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Vote on Core Reform Unlikely

By David A. Fahrenthold

At yesterday's meeting of the Committee on Undergraduate Education (CUE), two deans and a senior faculty member confirmed that a vote on Core reform is unlikely this term.

The committee also considered grade inflation and the pass/fail deadline during its meeting yesterday.

Examining his quotes in yesterday's Crimson at the beginning of the meeting, Malinckrodt Professor of Applied Physics William Paul stood by his statement that full discussion and a binding vote on changes to the Core would be difficult to fit into the Faculty's spring schedule.

Dean of the College Harry R. Lewis '68 and Dean of Undergraduate Education David Pilbeam also urged more discussion before the vote.

"It's important that this be a long, thorough consultative process, and one hour's discussion at a faculty meeting seems to be shortchanging the issue," Pilbeam said.

Lewis said he did not think a vote before the end of the year was possible.

CUE's student members include Sarah K. Hurwitz '99 and James T. Grimmelmann '99-'98, two-thirds of an Undergraduate Council core review committee that earlier this year recommended an expanded system of departmental bypasses.

"We can't go through and make all the courses in the catalog bypasses, but we'd like to have about four departmental courses added at the end of each Core section," Hurwitz said. "It's not crazy or extreme, and there won't be any arm-twisting of professors."

Lewis responded that departmental bypasses would reduce the incentive for professors to undergo Core Committee scrutiny.

"The whole process is arm-twisting," he said. "There's a process of persuasion to change the nature of the course, which would be impaired by the availability of bypasses."

Committee members also discussed the number of departmental classes required to petition successfully for Core credit. Susan Lewis, director of the Core, said one course is often sufficient for Science requirements, while two or more are usually required in other areas.

Grade Gap

Student members of the CUE also brought up concerns about the College's grade scale, which currently skips one point out of 15 between letters, for example awarding 14 points for an A- and only 12 for a B+.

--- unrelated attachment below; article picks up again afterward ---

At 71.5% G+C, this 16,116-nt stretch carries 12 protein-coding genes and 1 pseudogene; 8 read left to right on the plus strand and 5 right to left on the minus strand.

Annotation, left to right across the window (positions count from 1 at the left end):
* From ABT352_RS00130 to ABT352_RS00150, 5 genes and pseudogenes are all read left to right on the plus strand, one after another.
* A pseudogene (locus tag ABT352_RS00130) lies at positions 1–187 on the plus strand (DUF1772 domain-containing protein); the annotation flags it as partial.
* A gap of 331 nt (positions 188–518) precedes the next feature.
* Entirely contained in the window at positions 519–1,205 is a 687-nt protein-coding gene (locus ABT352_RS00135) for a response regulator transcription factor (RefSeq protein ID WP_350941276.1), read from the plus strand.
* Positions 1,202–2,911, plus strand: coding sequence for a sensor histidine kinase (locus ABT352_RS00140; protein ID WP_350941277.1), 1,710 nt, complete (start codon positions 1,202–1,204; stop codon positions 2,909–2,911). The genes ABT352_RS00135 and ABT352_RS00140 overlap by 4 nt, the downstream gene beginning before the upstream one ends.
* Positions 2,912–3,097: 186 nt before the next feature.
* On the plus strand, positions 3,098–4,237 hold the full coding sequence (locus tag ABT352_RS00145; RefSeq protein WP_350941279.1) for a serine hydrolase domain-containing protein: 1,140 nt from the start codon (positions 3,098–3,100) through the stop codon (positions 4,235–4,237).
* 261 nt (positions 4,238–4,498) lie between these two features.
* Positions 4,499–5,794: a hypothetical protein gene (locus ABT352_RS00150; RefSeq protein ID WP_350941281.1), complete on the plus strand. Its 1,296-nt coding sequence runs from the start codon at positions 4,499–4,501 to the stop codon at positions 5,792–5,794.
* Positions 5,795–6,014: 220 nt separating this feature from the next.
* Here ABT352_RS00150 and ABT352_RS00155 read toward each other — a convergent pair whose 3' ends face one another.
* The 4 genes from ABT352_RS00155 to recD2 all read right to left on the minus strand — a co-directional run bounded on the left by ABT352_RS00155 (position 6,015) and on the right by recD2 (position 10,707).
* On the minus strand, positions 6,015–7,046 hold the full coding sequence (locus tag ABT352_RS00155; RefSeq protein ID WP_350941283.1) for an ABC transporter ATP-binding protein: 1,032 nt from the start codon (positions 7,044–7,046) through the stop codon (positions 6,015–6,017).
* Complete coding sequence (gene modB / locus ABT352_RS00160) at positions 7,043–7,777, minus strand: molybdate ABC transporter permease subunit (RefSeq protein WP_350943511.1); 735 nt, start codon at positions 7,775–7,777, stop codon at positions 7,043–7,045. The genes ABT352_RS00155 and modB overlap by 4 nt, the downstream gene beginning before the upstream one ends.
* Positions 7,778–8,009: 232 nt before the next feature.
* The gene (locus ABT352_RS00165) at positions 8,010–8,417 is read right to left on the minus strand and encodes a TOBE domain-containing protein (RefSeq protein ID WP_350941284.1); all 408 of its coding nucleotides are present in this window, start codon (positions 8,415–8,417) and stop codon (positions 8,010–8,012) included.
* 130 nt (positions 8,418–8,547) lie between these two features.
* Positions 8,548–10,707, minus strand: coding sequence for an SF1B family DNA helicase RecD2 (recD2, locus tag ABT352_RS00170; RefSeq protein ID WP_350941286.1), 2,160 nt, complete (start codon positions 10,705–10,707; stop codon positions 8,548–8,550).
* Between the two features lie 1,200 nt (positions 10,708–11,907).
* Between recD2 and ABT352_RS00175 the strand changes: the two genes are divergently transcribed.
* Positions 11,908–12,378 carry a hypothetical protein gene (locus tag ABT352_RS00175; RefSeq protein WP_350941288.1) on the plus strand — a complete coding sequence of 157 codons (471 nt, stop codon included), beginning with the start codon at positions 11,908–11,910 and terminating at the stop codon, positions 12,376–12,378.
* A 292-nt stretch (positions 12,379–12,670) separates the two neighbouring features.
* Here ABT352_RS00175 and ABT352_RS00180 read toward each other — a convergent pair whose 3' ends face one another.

"If you take Bob Student in a science class with an 89 average, he gets a 12, while Jane Student with a 90 will get a 14, which is a one-point difference that becomes a chasm in gradepoints," Hurwitz said, suggesting a 13-point A-/B+ grade.

Susan Lewis said the current system has been in place for at least 20 years. Similar grade-reform schemes have surfaced several times in recent years without success.

To deal with perceived grade inflation, Paul suggested that the median grade for each class be included in parentheses next to the grade for that class on a student's transcript.

This particular reform was first proposed at Harvard in 1976 and was most recently resuscitated last spring.

"[The current system] is an odd system for averaging grades, where a student with an A and a B+ does worse than two A-'s," said Jeffrey Wolcowitz, assistant dean of the Faculty of Arts and Sciences for undergraduate education. "Really nobody else has the same system."

CUE Student members also suggested moving back the deadline for students applying to take courses pass/fail, currently set in the fifty week of the term.

Wolcowitz, who is also a senior lecturer in economics, suggested that student members look into the history of their concerns with grade reform and the pass/fail deadlines and formulate proposals for future meetings

CUE Student members also suggested moving back the deadline for students applying to take courses pass/fail, currently set in the fifty week of the term.

Wolcowitz, who is also a senior lecturer in economics, suggested that student members look into the history of their concerns with grade reform and the pass/fail deadlines and formulate proposals for future meetings

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